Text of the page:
Alan Magee: Data Dust, Dust Data - ReviewPeriodically, in curatorial and museological circles, studies appear and debates rage about why an exhibition visitor is more likely to turn left or turn right upon entering a gallery space. Some believe the decision to be driven by an individual’s innate predisposition or their cultural background, while others think it is dictated by the display itself – the curator’s choice. Upon entering ‘Data Dust, Dust Data’, Alan Magee’s second exhibition at Castor Projects, the visitor is immediately confronted by two contrasting artworks: go left towards a hanging, high-tech exhibit that includes a tangle of wires and exposed circuitry and a motionless robotic arm, or right towards a chest-height, curvilinear plinth topped with black foam and displaying a dozen small, pinkish objects... read more
Rebecca Morrill - This Is Tomorrow
Miriam Naeh: Tall Tales, Tall Tails - ReviewWalking into Miriam Naeh’s ‘Tall Tales, Tall Tails,’ I’ve stumbled across the remnants of a scene I’m not so sure if I’m supposed to have seen. In the centre of the room, a burnt out fire not so long ago extinguished, reveals small skeletal bones settled amongst glowing embers and discarded objects, ashes consuming the final particles of life.Five white plinths surround the middle space, harbouring habitual evidence of unfamiliar life forms that remain unmoved since my entrance. Bulging bodies ooze eerily from behind the painted surfaces, unable to fully contain their swollen, lumpy mass. Nostrils, nipples, toes and tongues creep outwardly from dark holes, searching blindly for a hint of presence, whilst videos implanted inside the plinths beckon me to move closer, but still offer no explanation of the narrative on display... read more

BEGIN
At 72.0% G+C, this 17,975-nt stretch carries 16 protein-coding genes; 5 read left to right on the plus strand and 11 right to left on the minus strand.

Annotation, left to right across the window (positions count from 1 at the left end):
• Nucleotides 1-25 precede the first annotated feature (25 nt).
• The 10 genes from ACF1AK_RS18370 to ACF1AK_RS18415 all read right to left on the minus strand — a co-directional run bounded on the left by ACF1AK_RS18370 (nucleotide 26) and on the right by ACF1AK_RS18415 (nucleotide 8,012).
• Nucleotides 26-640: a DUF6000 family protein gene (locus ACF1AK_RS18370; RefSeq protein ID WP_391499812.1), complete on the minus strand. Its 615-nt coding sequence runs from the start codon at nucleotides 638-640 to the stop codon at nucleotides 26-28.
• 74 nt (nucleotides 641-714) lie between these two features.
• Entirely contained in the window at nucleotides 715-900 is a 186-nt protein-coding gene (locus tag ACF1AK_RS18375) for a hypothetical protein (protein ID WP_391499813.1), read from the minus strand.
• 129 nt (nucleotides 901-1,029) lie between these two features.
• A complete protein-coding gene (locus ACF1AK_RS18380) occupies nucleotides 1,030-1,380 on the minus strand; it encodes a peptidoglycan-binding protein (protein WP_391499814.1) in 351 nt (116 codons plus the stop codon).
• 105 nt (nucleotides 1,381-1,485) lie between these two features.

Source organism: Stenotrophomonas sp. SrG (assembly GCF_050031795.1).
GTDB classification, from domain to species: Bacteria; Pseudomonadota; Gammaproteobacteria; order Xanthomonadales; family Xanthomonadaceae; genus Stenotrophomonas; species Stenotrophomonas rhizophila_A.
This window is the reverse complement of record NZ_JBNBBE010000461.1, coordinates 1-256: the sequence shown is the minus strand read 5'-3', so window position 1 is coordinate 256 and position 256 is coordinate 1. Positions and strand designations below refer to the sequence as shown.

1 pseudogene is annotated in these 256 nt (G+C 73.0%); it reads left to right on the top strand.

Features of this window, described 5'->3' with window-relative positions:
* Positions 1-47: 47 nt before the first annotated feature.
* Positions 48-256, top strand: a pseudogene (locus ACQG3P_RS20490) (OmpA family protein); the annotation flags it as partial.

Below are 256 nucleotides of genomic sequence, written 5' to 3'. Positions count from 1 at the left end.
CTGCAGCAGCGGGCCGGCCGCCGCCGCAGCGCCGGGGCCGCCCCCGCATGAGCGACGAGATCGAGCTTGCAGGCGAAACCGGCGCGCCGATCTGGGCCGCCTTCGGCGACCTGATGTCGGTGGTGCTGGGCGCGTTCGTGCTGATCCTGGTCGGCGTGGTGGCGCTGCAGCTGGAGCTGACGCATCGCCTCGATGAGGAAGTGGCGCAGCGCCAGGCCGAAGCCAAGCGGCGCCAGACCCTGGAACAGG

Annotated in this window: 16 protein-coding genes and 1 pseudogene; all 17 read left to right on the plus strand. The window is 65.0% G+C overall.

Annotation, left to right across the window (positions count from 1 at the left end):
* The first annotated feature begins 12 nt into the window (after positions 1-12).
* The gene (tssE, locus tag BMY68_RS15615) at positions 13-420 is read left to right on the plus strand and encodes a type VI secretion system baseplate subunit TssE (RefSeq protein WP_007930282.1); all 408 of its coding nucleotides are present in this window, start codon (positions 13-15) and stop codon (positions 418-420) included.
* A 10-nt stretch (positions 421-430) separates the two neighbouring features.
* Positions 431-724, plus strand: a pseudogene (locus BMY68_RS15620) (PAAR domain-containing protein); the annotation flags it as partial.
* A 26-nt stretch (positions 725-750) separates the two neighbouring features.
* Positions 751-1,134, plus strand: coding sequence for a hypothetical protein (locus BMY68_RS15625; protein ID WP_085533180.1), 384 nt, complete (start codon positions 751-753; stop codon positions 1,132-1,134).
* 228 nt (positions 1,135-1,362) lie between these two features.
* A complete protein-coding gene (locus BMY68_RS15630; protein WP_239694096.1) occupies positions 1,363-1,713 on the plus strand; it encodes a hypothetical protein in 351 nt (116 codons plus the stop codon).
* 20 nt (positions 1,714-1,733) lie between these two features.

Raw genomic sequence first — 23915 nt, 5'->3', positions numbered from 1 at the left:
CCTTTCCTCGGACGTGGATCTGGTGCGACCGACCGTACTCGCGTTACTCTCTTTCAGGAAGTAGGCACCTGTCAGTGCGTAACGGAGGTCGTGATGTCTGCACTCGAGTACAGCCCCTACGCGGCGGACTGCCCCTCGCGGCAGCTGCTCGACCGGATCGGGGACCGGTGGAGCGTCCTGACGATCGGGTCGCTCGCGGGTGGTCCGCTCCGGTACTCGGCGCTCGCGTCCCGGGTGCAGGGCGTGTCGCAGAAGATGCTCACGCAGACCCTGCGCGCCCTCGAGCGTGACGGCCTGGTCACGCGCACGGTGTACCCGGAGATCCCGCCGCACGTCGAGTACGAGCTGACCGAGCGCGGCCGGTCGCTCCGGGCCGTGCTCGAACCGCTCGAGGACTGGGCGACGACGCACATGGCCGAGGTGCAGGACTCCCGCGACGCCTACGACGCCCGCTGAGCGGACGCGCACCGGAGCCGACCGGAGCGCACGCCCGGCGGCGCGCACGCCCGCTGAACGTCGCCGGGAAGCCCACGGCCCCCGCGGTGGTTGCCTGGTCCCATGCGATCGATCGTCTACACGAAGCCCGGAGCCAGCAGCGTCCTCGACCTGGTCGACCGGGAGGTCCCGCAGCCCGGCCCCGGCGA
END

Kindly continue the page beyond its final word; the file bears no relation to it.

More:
Cara Bray - Boundary
Habitual - ReviewIn the spirit of new year, new you, Deptford’s Castor has done some spring cleaning, built a big plywood box and stuck a load of art in it. It’s like a giant plan chest tipped on its side. You pull out the drawers to display the works, a few at a time.
Chris Waywell - Time Out
It’s a canny device, swerving the conventional, tired group show, where whoever shouts the loudest controls the room, and where you mentally calculate how much time you need to spend with any artist who isn’t your mate. It also makes you interact with the pieces in unusual, role-playing ways. If you’re the one pulling out the drawers, you’re put into the role of curator, doing the big reveal. If you’re sitting on the bench out front, you’re the critic or the collector... read more